## effective/constructive/algorithmic probability theory

What sort of "alternative" probability theories are out there in which the methods of proof are inherently constructive?

I know of a number of theorems that say that if you take an infinite sequence of i.i.d. random variables of thus-and-such a kind (let's say that they're fair bits, for definiteness), and use them in a specified fashion to generate a sequence of combinatorial objects of a particular sort, and rescale those combinatorial objects in a time-dependent fashion, then the rescaled objects converge to some sort of limit object with probability 1. However, the proofs that I know are ineffective, in the sense that the proofs don't give you a way to construct any particular infinite sequence of bits such that, if you use them as described above, the convergence occurs.

Well, sort of. In each case of this situation occurring, there's a way to "cheat" by using the theorem itself to guide the choice of bits; you can just choose your bits to have the behavior that you're trying to prove. Is there some principled way to rule out such "cheating"? When it comes to cheating, I believe that "I know it when I see it", but I don't know how to formulate a precise definition of cheating that captures my intuitions.

A web search turned up a talk on "Applications of Effective Probability Theory to Martin-Lof Randomness" (http://www.loria.fr/~hoyrup/icalp_slides.pdf), which is one example of the kind of theory I mean. Are there others?

-
It might be helpful to add a lo.logic tag, since I think this is where much of this work is being done in. – Jason Rute Apr 10 2012 at 18:22
There are a lot of similar efforts in this regard: algorithmic randomness, computable analysis, constructive math, and reverse mathematics. As Ed Dean pointed out, the theory of computation for analytic objects is fairly well-understood. What is left is to work out the details for each theorem. For example, if a theorem asserts the existence of an object, when is it computable? Is there a specific application/theorem you had in mind? (I work in these fields and I am very interested in what the computational concerns are of analysts, probabilists, and ergodic-theorists.) – Jason Rute Apr 10 2012 at 18:53
I forgot to add proof mining to the above list. It is an application of proof theory which can be used to extract numerical bounded from (apparently) noneffective proofs. – Jason Rute Apr 10 2012 at 18:56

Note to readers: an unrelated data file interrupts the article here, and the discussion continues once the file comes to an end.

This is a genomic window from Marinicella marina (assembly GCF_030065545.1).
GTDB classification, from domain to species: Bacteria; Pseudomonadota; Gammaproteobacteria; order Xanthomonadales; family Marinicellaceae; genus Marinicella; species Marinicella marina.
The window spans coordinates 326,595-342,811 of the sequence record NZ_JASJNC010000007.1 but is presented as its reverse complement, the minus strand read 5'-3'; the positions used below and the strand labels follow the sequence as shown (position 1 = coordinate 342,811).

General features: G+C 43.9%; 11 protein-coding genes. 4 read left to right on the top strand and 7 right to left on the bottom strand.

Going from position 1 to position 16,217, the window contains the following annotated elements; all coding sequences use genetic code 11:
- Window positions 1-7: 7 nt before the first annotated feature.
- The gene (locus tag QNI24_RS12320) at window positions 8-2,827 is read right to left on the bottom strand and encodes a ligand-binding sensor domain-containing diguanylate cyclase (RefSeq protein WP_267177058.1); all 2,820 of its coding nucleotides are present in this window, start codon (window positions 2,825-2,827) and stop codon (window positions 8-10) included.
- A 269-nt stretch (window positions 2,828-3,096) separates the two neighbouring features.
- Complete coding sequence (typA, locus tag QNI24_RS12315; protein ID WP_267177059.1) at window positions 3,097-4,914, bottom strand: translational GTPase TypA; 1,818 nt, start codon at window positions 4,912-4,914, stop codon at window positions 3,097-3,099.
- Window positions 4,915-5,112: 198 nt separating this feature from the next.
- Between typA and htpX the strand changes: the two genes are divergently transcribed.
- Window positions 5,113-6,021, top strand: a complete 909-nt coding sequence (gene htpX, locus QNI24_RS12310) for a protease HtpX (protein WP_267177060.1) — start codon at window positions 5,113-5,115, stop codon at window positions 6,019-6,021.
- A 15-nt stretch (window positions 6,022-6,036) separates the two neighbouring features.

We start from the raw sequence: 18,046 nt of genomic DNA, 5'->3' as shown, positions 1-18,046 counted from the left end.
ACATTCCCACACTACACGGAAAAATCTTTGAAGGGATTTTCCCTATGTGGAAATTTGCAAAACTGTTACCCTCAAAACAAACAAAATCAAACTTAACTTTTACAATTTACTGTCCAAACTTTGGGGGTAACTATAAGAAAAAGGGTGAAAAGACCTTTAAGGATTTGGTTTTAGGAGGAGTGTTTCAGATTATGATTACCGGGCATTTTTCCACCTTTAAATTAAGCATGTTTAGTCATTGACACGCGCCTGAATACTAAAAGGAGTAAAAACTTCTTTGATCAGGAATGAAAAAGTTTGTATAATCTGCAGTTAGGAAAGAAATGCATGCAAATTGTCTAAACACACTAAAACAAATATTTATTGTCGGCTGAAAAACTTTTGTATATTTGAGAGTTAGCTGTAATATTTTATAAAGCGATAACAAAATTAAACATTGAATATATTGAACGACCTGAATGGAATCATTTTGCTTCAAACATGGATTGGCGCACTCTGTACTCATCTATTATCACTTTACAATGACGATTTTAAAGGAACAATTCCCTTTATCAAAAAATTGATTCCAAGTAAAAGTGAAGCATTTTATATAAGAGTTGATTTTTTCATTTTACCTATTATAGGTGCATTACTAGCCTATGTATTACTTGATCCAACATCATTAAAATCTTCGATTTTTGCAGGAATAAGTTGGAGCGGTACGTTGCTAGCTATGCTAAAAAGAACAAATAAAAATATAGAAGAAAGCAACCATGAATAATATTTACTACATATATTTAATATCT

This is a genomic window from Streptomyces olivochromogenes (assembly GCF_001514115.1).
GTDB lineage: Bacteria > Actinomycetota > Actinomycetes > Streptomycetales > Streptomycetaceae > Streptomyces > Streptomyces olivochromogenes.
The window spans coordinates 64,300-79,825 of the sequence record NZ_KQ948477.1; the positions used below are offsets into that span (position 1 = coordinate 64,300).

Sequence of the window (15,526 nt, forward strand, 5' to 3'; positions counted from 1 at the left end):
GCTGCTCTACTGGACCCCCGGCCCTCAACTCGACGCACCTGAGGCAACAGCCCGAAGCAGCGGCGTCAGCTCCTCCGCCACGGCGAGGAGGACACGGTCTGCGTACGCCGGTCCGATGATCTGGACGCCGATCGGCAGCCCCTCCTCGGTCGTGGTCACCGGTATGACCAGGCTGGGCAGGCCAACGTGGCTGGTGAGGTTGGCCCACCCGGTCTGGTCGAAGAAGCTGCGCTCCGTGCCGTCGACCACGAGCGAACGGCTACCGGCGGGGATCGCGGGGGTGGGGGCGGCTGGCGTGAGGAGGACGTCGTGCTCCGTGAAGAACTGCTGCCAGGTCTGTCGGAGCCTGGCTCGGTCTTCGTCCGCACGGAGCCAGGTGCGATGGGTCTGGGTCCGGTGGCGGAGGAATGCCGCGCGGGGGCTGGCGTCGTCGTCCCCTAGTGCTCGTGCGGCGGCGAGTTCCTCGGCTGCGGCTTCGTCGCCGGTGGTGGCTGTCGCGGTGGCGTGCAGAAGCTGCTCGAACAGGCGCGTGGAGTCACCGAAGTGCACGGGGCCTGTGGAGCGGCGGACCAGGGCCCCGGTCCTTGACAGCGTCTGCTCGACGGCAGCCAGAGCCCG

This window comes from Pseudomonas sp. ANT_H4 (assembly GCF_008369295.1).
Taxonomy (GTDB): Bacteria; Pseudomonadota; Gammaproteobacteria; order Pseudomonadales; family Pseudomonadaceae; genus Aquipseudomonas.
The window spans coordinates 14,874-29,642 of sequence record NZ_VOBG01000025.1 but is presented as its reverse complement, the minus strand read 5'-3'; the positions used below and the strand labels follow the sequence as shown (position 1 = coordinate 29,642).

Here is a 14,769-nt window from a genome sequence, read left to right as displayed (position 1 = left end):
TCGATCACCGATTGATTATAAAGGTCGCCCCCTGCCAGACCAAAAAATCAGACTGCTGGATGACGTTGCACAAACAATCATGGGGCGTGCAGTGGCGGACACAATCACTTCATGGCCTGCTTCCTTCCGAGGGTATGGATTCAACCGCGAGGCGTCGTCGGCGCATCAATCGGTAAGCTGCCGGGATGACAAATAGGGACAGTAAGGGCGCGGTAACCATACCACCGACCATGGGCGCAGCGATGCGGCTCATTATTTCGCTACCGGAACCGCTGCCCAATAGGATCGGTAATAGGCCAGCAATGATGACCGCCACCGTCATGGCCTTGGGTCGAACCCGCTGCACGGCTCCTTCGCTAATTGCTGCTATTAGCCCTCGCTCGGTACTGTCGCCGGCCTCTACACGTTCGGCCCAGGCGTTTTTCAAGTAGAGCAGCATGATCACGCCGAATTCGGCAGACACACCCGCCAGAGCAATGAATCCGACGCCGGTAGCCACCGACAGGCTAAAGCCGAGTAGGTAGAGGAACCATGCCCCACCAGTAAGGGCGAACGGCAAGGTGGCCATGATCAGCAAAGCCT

@James: I took the liberty of adding the lo.logic tag as Jason suggested, since that might get you some feedback beyond my somewhat deflationary answer. – Ed Dean May 2 2012 at 12:51

A recent paper that gives the sort of effective result you're after is Freer and Roy's Computable exchangeable sequences have computable de Finetti measures. From their introduction:

The classical result states that an exchangeable sequence of real random variables is a mixture of independent and identically distributed (i.i.d.) sequences of random variables. Moreover, there is an (almost surely unique) measure-valued random variable, called the directing random measure, conditioned on which the random sequence is i.i.d. The distribution of the directing random measure is called the de Finetti measure.

We show that computable exchangeable sequences of real random variables have computable de Finetti measures. In the process, we show that a distribution on $[0,1]^\omega$ is computable if and only if its moments are uniformly computable.

Like the work of Hoyrup and Rojas that you point to in your question, this paper operates under the type-2 theory of effectivity (TTE) framework for computable analysis (for more on which see e.g. Weihrauch's text Computable Analysis), though unlike Hoyrup and Rojas' work, notions from algorithmic randomness are not employed here.

I know you said you're after a theory for ruling out the "cheating" you describe. Really, there's nothing special about probability theory here, and I think computability theory itself (coming in this setting in the guise of TTE) is already what you want in order to determine when "cheating" is generally necessary. It just boils down to proving, for a given theorem, either (1) you can always compute the conclusion data from the hypothesis data, or (2) there are instances where it cannot be computed.

The Freer and Roy paper is an instance of the former; an instance of the latter can actually be found in a more recent paper of theirs, with Nate Ackerman, on conditional probability. From the abstract: "We ... show that there are computable joint distributions with noncomputable conditional distributions, ruling out the prospect of general inference algorithms, even inefficient ones. Specifically, we construct a pair of computable random variables in the unit interval such that the conditional distribution of the first variable given the second encodes the halting problem."

-